Melatonin Might Benefit ALS Patients, But More Research Needed

Marisa Wexler, MS avatar

by Marisa Wexler, MS |

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melatonin and ALS

People with amyotrophic lateral sclerosis (ALS) who use melatonin have better survival outcomes and experience slower disease progression, a new analysis indicates.

The findings suggest that melatonin may be beneficial for people with ALS. However, because the analysis was not designed to find cause-and-effect relationships, further studies are needed, researchers said.

Results of the study, “Melatonin may slow disease progression in amyotrophic lateral sclerosis: Findings from the Pooled Resource Open‐Access ALS Clinic Trials database,” were published in Muscle & Nerve.

Melatonin is a hormone that is produced naturally by the brain in response to darkness; it helps to regulate sleep cycles. Treatment with melatonin supplements, which are available over-the-counter, is sometimes used to help people fall asleep.

Melatonin has biological effects apart from its effect on sleep, though many of these are poorly understood. Among its effects, melatonin is an antioxidant, which means it can help lessen a type of cellular damage called oxidative stress — an excessive production of toxic oxidative molecules — that has been implicated in the development and progression of ALS.

“Because oxidative stress is a contributing factor in the pathogenesis [development] of ALS, it is reasonable to hypothesize that melatonin may also prove to be beneficial for patients with this disease,” the researchers wrote. “The aim of this study was to investigate if melatonin use among patients with ALS was associated with slower disease progression and longer survival.”

The researchers analyzed data from the PRO-ACT database, which contains data from 23 ALS clinical trials. A total of 1,622 ALS patients were included; of these, 18 were consistently on melatonin in the respective clinical trial.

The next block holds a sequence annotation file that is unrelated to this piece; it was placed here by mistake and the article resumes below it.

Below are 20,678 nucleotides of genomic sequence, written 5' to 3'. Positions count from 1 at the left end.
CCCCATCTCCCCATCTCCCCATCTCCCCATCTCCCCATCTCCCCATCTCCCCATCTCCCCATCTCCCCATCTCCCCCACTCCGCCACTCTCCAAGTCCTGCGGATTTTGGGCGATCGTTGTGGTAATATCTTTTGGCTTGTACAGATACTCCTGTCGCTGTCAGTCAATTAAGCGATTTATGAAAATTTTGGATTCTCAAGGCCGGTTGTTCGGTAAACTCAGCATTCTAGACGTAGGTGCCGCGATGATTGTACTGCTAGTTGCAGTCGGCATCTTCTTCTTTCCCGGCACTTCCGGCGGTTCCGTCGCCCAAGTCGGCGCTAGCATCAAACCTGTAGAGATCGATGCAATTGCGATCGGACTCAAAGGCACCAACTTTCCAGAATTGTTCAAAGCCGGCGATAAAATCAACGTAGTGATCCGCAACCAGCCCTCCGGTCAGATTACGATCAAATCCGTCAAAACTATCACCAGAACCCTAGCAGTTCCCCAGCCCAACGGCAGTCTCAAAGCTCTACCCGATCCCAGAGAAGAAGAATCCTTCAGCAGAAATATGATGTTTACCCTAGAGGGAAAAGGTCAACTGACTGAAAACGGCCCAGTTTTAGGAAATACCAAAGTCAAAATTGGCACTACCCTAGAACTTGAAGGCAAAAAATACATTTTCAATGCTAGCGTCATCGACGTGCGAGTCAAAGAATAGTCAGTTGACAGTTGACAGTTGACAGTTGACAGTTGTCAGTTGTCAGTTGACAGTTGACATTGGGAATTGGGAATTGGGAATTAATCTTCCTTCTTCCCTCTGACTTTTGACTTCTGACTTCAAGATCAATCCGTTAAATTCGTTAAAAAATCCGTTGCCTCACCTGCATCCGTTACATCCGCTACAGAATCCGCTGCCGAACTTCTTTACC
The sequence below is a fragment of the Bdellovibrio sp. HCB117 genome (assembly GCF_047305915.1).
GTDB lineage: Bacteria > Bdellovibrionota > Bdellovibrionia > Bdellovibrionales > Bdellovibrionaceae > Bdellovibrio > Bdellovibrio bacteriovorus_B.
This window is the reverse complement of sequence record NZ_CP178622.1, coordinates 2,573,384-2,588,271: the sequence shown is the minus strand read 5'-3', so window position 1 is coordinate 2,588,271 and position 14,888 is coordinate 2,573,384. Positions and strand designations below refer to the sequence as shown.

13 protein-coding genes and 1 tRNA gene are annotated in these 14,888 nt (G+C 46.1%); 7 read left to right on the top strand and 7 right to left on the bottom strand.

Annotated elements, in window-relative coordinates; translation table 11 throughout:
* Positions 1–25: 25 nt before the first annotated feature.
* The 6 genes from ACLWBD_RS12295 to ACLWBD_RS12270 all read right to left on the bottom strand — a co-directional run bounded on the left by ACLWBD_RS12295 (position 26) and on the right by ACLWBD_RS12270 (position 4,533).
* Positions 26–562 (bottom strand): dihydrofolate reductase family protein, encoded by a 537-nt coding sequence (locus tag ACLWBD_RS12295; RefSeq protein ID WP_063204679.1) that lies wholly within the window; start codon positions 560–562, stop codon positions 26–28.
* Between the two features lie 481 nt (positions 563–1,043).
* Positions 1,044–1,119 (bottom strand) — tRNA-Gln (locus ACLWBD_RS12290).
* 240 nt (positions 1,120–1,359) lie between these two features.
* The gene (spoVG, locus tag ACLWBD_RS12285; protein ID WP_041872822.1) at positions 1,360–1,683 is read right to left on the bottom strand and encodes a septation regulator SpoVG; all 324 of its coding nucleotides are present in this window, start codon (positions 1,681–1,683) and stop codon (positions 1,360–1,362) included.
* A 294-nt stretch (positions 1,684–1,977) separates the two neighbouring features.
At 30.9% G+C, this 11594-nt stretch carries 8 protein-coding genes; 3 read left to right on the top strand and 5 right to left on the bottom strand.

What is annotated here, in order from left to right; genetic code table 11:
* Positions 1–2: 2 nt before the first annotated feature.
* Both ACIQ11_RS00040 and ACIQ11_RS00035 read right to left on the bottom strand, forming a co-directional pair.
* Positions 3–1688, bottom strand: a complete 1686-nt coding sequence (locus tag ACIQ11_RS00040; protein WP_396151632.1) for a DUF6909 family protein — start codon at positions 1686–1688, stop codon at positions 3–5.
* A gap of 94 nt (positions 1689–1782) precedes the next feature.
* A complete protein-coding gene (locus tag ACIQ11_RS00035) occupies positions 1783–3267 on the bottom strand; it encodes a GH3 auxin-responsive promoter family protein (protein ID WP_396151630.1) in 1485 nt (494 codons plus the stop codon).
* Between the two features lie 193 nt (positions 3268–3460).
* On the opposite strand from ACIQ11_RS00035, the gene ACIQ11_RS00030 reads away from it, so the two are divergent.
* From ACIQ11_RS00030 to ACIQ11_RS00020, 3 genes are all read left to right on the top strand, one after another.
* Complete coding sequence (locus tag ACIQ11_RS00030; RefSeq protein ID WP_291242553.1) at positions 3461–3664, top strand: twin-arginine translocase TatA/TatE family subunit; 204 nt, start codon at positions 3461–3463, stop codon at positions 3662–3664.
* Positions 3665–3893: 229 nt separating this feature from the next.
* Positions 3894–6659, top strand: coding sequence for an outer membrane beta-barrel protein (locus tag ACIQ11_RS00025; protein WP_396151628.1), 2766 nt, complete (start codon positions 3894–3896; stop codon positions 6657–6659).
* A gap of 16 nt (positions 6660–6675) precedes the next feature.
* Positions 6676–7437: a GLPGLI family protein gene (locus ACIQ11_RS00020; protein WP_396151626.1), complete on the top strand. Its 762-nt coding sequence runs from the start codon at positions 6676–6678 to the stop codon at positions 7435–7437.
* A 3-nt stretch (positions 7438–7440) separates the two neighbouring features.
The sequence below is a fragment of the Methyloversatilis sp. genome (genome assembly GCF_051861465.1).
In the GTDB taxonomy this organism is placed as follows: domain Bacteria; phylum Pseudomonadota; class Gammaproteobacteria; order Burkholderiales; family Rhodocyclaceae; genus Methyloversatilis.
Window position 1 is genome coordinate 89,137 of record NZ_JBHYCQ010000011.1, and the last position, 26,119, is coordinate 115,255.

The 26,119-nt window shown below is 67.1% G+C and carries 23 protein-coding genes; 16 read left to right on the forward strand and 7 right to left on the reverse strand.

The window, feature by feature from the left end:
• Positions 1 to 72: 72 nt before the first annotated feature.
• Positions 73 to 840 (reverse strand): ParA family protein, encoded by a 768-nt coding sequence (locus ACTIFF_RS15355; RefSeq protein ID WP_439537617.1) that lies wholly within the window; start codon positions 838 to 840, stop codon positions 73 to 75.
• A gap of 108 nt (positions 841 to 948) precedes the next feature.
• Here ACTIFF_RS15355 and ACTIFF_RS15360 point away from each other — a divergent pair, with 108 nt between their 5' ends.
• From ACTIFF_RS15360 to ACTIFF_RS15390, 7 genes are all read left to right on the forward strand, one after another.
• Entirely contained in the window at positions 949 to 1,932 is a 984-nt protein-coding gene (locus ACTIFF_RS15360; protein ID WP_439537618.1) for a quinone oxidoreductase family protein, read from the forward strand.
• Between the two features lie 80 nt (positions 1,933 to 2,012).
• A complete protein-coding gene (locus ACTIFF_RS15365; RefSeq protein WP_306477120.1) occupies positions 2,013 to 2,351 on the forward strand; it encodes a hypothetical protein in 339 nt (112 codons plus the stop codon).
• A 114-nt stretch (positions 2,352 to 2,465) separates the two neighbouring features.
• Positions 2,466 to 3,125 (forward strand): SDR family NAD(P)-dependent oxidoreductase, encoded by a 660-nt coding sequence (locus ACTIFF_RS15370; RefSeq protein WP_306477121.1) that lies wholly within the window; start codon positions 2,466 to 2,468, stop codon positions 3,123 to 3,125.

Melatonin users were significantly younger on average than non-users (52.2 vs. 58.3 years). They also had significantly higher forced vital capacity (FVC), a measurement of lung function, and were less likely to require ventilation. Other demographic and pre-treatment clinical factors were similar between users and non-users.

Of the 18 melatonin users, four (22.2%) died during the studies. Of the non-users, 1,360 (75.1%) died. Statistical analyses showed that the risk of death was significantly lower — by 76% — among the melatonin users.

Disease progression, as measured by a standardized ALS functional rating scale, was significantly slower among melatonin users than non-users. The decline in FVC also was significantly slower in users.

“This small retrospective large-database study suggests that melatonin may be beneficial for patients with ALS,” the researchers wrote.

Importantly, the design of this study makes it impossible to determine whether there is a cause-and-effect relationship between melatonin use and these improved outcomes.

“These findings do not imply causation [cause-and-effect] and simply represent associations between melatonin use and these selected positive outcomes of ALS,” the researchers wrote.

They added: “These results are solely intended to be hypothesis generating and no strong associations can be made between melatonin and ALS disease progression.”

The researchers noted the study has significant limitations, including the small number of melatonin users and the differences between users and non-users prior to treatment.

Additionally, due to the database used, the researchers were unable to account for some factors that are known to affect disease progression and survival in ALS patients (e.g., caregiver support and comorbid conditions).

“Regardless, given its low cost and favorable safety profile, further research of melatonin is warranted to investigate possible efficacy [in ALS],” the researchers concluded.